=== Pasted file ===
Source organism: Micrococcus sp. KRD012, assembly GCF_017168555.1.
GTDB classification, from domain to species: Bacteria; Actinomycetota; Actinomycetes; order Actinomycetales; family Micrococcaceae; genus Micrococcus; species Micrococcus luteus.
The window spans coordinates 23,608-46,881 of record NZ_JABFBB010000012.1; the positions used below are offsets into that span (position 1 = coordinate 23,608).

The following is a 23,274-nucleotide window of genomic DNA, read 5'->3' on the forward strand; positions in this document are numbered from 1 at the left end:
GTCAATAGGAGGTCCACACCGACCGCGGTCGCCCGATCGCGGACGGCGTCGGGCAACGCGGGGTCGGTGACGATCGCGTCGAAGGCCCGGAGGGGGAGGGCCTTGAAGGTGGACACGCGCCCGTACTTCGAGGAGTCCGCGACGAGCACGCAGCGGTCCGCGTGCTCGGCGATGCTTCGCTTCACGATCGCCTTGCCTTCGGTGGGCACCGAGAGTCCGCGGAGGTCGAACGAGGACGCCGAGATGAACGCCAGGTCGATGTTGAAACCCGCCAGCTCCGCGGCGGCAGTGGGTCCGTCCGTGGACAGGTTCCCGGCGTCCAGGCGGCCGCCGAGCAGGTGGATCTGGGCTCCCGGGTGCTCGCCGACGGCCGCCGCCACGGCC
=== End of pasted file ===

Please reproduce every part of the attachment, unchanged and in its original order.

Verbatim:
Source organism: Micrococcus sp. KRD012, assembly GCF_017168555.1.
GTDB classification, from domain to species: Bacteria; Actinomycetota; Actinomycetes; order Actinomycetales; family Micrococcaceae; genus Micrococcus; species Micrococcus luteus.
The window spans coordinates 23,608-46,881 of record NZ_JABFBB010000012.1; the positions used below are offsets into that span (position 1 = coordinate 23,608).

The following is a 23,274-nucleotide window of genomic DNA, read 5'->3' on the forward strand; positions in this document are numbered from 1 at the left end:
GTCAATAGGAGGTCCACACCGACCGCGGTCGCCCGATCGCGGACGGCGTCGGGCAACGCGGGGTCGGTGACGATCGCGTCGAAGGCCCGGAGGGGGAGGGCCTTGAAGGTGGACACGCGCCCGTACTTCGAGGAGTCCGCGACGAGCACGCAGCGGTCCGCGTGCTCGGCGATGCTTCGCTTCACGATCGCCTTGCCTTCGGTGGGCACCGAGAGTCCGCGGAGGTCGAACGAGGACGCCGAGATGAACGCCAGGTCGATGTTGAAACCCGCCAGCTCCGCGGCGGCAGTGGGTCCGTCCGTGGACAGGTTCCCGGCGTCCAGGCGGCCGCCGAGCAGGTGGATCTGGGCTCCCGGGTGCTCGCCGACGGCCGCCGCCACGGCC